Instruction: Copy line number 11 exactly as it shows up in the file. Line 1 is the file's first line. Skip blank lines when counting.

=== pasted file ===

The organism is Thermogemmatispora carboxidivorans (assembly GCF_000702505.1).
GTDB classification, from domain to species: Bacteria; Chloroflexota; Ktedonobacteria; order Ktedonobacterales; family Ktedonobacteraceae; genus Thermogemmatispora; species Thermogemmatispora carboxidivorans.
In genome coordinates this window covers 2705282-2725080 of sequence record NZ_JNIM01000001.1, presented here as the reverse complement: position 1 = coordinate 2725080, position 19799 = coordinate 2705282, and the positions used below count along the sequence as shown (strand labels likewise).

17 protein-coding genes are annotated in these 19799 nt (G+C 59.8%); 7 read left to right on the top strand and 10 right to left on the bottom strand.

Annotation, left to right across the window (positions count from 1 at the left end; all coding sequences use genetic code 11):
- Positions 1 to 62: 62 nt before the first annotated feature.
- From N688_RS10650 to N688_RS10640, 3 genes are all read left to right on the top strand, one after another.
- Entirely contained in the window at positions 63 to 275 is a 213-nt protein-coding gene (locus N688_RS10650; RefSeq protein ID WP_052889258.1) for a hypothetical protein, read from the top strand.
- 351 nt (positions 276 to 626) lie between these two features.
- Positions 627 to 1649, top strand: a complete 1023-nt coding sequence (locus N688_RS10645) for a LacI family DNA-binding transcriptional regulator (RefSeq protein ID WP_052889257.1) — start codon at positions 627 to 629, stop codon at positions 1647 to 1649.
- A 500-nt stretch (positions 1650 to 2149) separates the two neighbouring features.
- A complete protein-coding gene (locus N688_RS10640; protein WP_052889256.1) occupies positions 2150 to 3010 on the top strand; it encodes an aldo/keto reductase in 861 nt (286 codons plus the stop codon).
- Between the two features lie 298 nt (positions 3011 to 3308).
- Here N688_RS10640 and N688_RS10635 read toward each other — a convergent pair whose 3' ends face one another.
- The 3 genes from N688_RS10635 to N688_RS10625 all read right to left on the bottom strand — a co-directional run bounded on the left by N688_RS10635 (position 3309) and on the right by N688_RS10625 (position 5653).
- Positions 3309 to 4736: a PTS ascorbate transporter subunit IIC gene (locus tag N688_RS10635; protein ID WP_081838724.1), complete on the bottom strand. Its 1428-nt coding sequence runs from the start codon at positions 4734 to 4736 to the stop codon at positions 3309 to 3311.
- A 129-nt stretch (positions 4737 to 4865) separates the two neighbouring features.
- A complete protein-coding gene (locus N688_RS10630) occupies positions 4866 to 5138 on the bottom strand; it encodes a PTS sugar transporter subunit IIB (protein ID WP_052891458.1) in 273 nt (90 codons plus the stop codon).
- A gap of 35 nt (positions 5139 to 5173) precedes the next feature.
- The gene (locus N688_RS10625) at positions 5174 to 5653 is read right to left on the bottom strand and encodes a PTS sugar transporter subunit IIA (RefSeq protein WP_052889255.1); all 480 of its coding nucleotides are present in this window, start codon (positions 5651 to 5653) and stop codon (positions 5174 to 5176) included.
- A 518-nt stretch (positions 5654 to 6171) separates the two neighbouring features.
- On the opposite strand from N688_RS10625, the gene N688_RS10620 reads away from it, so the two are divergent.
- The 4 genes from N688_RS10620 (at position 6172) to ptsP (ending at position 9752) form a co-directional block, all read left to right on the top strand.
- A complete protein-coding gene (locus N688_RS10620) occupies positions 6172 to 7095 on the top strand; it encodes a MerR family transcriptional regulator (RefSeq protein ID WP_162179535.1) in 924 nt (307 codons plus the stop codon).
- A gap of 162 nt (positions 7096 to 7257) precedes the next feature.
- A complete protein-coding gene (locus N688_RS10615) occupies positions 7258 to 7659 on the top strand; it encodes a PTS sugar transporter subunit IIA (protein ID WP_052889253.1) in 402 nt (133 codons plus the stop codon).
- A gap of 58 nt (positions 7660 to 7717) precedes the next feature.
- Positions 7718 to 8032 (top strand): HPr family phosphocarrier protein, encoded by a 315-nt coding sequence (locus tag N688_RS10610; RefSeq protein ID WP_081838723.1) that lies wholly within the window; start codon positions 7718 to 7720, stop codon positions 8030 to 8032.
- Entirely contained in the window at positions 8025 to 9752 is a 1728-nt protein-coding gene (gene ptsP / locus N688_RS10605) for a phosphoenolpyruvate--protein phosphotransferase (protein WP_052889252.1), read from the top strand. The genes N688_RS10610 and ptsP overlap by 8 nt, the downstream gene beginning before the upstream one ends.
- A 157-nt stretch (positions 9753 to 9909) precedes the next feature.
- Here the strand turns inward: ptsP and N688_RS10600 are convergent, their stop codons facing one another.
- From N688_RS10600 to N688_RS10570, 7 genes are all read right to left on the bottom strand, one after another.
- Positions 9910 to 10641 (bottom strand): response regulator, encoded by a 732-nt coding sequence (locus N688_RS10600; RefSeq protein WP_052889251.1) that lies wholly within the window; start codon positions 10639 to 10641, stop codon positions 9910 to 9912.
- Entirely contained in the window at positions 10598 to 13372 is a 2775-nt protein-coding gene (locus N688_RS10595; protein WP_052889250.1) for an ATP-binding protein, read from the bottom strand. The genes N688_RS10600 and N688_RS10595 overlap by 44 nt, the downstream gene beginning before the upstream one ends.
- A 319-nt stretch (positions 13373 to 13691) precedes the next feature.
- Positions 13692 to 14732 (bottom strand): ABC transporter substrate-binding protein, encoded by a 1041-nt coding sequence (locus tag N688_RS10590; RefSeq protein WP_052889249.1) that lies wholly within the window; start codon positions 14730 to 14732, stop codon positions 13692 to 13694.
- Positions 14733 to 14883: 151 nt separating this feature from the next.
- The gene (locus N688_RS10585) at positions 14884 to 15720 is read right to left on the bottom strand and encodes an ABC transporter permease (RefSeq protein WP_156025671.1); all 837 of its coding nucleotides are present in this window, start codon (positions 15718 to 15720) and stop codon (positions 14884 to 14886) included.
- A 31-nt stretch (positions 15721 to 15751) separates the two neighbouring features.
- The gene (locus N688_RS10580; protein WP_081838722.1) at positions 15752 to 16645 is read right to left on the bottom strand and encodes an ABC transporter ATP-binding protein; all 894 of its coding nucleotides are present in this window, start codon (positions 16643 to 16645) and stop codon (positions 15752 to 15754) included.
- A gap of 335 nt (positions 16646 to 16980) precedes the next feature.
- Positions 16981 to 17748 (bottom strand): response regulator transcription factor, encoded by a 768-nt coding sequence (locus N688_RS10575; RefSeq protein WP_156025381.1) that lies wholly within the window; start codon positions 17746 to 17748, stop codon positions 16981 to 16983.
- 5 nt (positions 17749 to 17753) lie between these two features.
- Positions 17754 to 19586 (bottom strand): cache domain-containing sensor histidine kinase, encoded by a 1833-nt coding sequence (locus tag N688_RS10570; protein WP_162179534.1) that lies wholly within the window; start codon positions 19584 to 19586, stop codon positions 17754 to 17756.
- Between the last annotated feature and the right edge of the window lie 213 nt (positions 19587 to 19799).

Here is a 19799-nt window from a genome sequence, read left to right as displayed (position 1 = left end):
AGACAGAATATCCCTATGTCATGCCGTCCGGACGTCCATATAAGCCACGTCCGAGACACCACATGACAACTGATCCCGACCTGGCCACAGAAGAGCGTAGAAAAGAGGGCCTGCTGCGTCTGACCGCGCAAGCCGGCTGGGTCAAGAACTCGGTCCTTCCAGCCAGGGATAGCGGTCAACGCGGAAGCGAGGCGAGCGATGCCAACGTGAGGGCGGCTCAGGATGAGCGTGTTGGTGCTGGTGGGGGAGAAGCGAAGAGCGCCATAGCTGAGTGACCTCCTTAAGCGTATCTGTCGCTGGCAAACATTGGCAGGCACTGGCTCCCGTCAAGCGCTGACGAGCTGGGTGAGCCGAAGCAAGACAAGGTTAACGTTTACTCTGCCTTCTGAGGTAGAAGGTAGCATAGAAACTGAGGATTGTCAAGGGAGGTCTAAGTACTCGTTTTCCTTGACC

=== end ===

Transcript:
- A 500-nt stretch (positions 1650 to 2149) separates the two neighbouring features.